“Be warned, the battles do not end when Folsom and his marines come home. Anyone who has felt the uneasy press of a crowd, heard the unmistakable crump of an IED, smelled the fear of the wounded, watched helplessly as insurgents plant IEDs, or tasted greasy lamb and pale green tea will revisit those experiences with Folsom as he grapples with the unease he feels in his own country and his own home. This is perhaps the most personal part of the book, that which lays bare the struggle of coming home and adjusting to what was once considered normal. This book is worth revisiting. America faces weighty decisions in the years ahead, and Folsom's experience is instructive. There are limits to what can be done. If you debated the strategy of the surge, or if you believe it didn't last long enough, or if you believe we ought to go back again, you should read this book.” —The Strategy Bridge
“A visceral, first-hand account of Marines at war in the Taliban sanctuary of Helmand Province and of the grinding, brutal reality of combat, command, and counterinsurgency. A timeless classic in the tradition of Bing West's The Village.–Daniel R. Green, Defense Fellow, The Washington Institute for Near East Policy and co-author of Fallujah Redux: The Anbar Awakening and the Struggle with al-Qaeda
Where Youth and Laughter Go is an unusually candid, detailed account of what it's like to prepare and lead a battalion of US Marines on deployment to one of the most dangerous areas of Afghanistan. Lt. Col. Folsom's insights into the leadership, tactical and personal challenges posed by operations in Sangin at the tail end of an uncertain war contain valuable, hard-won lessons for future counterinsurgent leaders and students of the conflict.” —Bill Ardolino, associate editor of The Long War Journal and author of Fallujah Awakens: Marines, Sheikhs, and the Battle against al Qaeda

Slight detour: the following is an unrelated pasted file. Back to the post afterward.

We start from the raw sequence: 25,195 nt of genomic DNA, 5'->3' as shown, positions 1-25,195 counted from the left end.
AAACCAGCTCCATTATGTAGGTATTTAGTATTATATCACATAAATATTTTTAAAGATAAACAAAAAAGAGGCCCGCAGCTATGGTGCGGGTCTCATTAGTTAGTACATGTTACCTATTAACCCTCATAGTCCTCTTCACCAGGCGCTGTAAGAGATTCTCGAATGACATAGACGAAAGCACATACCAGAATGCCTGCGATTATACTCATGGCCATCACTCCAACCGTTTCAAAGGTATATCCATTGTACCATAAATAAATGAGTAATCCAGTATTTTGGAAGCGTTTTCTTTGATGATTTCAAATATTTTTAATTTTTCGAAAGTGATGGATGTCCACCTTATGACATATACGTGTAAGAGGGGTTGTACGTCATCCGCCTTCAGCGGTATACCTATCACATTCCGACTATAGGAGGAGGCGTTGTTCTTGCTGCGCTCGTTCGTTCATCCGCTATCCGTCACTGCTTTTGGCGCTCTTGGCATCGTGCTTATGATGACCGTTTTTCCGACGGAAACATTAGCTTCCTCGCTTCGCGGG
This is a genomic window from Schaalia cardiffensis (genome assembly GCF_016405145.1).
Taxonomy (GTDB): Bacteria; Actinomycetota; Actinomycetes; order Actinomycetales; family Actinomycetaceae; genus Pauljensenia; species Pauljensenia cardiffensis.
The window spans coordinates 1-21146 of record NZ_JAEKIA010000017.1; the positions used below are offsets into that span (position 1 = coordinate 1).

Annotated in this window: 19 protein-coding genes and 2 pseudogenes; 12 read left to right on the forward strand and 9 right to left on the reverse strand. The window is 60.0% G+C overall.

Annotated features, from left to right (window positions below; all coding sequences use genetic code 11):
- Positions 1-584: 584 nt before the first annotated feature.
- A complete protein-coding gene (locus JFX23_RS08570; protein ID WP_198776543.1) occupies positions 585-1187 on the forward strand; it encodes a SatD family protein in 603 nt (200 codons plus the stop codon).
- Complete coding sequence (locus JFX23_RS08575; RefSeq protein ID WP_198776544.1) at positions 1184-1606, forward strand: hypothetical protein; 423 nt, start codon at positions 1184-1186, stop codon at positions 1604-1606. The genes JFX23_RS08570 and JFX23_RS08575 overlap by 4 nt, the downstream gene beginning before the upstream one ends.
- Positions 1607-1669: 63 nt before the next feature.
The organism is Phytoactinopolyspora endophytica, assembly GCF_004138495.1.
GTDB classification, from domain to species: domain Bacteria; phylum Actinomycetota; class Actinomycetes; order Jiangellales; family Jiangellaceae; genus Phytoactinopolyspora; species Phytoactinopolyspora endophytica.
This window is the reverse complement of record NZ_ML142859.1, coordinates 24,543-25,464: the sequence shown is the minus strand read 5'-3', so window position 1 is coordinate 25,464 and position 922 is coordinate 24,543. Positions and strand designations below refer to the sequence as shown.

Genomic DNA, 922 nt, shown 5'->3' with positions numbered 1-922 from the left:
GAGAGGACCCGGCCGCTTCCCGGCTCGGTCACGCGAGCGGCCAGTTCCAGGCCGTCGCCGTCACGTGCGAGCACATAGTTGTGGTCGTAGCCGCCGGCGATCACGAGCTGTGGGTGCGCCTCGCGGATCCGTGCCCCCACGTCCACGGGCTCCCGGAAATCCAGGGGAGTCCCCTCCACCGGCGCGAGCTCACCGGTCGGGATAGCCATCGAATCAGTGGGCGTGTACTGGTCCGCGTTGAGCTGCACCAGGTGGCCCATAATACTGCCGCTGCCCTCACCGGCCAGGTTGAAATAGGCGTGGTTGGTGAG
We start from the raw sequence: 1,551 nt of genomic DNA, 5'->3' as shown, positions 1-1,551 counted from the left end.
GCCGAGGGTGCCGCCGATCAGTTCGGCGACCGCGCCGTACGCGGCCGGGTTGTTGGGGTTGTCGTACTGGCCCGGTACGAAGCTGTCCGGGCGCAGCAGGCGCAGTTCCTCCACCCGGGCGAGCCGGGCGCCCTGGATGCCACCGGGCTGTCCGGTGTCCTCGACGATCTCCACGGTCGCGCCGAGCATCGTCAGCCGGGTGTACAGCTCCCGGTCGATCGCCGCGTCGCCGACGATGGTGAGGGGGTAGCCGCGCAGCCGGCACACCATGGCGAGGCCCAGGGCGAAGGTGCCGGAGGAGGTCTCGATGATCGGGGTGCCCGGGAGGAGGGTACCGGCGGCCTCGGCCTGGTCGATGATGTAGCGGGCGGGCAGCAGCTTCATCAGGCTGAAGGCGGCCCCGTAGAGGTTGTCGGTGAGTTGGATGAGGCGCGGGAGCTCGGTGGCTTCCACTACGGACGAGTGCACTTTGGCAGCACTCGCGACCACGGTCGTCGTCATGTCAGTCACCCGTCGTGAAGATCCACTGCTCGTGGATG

Where Youth and Laughter Go is a compelling read that offers a unique perspective into the war in Afghanistan. Folsom makes his part of the war in the Sangin Valley come alive for the American reader by sharing anecdotes and incidents that occurred during his command. Put together, these experiences tell a bigger story that allows the reader to appreciate the difficulties of a commander who has to reconcile strategic considerations with operational problems on a daily basis. Especially for civilian readers whose main source of information about the war is general newspaper coverage, this book is highly recommended.” —The Huffington Post
“This narrative from the front line–which happens to be anywhere you happen to walk–is also the third memoir by a Marine who keeps a journal and notebooks and who is fond of Stephen King and World War I poet Siegfried Sassoon, from whom he borrows the title: 'You smug-faced crowds with kindling eye | who cheer when soldier lads march by, sneak home and pray you'll never know | the hell where youth and laughter go.' Telling about his unit, 3rd Battalion, 7th Marines, the 'Cutting Edge,' he presents a tribute to, and a testament of, youthful Marines who become 'ethical warriors,' become men, in Sangin, 'a place where death and dismemberment – which now certainly included decapitation – stalked us at every turn.' Ten years after 9/11, Folsom lifts a dead lance corporal's head and feels 'the shattered pottery of his destroyed skull against my hands.' This sitrep has sensitivity. Folsom writes to reconcile my experiences, to make sense of the senseless. In doing so, he makes plenty of sense.” —Military Times
“LtCol Folsom writes with eloquence and passion, and his impactful book details the myriad challenges faced by the battalion during the beginning of the critical turnover period. He ably reports on his unit's trials and tribulations while fighting in a faraway land: faraway in both historical time and distance. During their seven-month tour, the Marines of 3/7 lost seven killed and a larger number severely wounded. They fought the good fight and skillfully weathered the extreme culture clash that accompanied the pending handoff to the Afghan national forces. Well-written, sir. Your love and deep respect for the Marines and sailors of 3/7 rings true!” —Leatherneck
“This brings me back to the book's proper audience. Marines who have been to Sangin or Helmand don't need to read it; living through it once is enough. But this book should be placed in the hands of every general, every Beltway politician and pundit, and every civilian blessedly untouched by the conflict. They need to read it, so that the actions of 3/7, and every sailor and Marine who waded through a canal or patrolled through moondust, are remembered and honored. They need to know what they have asked the best American youth to do and have some idea of the hell that brought them home aged and mirthless. Several times Folsom observes that people back home will not understand what his Marines experienced. The public never truly will; but, reading this book, at least they will no longer be ignorant.”Marine Corps Gazette